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Sample Chapter 
A History of Batesville 
 Bischoff Reservoir
Elevation – 957.43 Feet Above Sea Level
Brief History
Constructed in 1960 on Bob’s Creek, the city owned lake provides about 1200 acre feet of water to serve Batesville’s need. Since this is about 79% of the lakes capacity, managing for fishing is difficult. Workers drained the lake in 1966 to improve the quality of the water and remove undesirable fish. A fish survey at the time of draining revealed that the lake held about 300 pounds of fish per acre. The city restocked the lake after it refilled with large mouth bass, red ear sunfish, channel catfish, and white catfish.
Location
Bounded by Indiana State Road 46 on the north, Indiana State Road 129 on the west, County Road 1300 N to the south and County Road 450 E, the 200 acre lake serves as a major water supply for the City of Batesville. The thirty-eight foot tall, 640 foot long earthen dam may be seen from County Road 1400 N, accessed from Indiana State Road 129. Residential housing developments, forest and agricultural lands surround the lake. Bischoff’s has an average depth of  8.1 feet, with the deepest point about 27 feet. Bischoff’s has a watershed of about five square miles.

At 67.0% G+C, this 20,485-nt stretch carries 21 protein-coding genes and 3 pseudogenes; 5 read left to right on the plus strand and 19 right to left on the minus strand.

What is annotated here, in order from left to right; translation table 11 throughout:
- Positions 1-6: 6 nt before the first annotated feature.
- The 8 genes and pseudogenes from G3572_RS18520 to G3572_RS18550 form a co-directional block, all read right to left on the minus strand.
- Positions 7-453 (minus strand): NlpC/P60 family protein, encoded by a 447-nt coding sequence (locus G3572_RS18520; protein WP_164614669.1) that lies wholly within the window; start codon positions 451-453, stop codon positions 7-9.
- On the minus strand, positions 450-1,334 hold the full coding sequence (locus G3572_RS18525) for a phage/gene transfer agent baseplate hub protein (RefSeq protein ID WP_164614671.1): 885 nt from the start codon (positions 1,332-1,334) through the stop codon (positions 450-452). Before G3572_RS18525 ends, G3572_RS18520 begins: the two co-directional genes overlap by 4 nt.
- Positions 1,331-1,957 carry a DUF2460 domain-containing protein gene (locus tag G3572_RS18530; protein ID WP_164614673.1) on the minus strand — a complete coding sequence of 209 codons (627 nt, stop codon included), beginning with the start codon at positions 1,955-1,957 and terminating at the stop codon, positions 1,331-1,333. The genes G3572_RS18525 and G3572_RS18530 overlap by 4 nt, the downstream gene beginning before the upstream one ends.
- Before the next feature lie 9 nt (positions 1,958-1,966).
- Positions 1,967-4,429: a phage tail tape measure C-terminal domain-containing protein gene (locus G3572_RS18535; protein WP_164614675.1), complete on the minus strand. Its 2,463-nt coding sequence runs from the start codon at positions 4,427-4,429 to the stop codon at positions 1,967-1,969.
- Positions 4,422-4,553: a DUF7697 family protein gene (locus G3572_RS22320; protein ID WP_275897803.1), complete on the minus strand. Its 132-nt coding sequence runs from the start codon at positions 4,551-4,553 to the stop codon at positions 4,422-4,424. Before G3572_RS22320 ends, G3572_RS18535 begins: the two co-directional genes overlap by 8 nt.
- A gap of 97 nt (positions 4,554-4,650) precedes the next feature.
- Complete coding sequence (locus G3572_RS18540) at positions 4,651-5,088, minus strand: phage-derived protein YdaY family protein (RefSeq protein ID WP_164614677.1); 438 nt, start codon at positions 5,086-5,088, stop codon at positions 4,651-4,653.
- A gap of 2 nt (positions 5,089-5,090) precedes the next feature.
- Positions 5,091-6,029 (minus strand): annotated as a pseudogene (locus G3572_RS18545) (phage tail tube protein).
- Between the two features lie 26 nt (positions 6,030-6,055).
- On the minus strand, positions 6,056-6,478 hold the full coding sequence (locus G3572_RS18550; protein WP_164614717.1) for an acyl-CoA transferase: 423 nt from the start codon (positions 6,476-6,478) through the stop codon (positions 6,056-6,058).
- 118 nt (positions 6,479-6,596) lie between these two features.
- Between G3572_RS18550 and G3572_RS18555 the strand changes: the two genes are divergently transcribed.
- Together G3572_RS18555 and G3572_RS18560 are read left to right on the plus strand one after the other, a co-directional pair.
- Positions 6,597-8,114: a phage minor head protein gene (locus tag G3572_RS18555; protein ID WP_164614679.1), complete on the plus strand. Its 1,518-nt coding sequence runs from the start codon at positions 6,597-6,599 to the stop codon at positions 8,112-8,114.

Water Capacity and Lake Access
With a capacity of 624 million gallons and 1920 acre feet capacity, the lake also affords area anglers with ample catches of channel catfish, large mouth bass, smallmouth bass and white crappie. Anglers will find a concrete ramp public access site on County Road 1400 N, accessed from Church Street in nearby Morris, Indiana east of Batesville on Indiana State Road 46. Boats with gasoline motors of up to six horsepower and electric trolling motors are permitted to use the lake. Anglers must possess an Indiana Fishing License. Bischoff’s is also locally known as the Morris Reservoir or the Batesville Reservoir.

A History of Batesville, Indiana

A History of Batesville, Indiana
Description:

A history of Batesville, its organizations, churches, highways, waterways and more.
Publishing Date – TBA
Sometime in 2020
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Sample Chapter
Sample Chapter
Sample Chapter
Sample Chapter

Sample Chapter
Ripley County History Series
Historic Travel Guide to Ripley County
A History of Indiana Libraries – Ripley County Edition
A History of Napoleon, Indiana
Indiana Fire Departments History – Ripley County Edition – Published Spring 2020
A History of Batesville, Indiana

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© 2020 Paul Wonning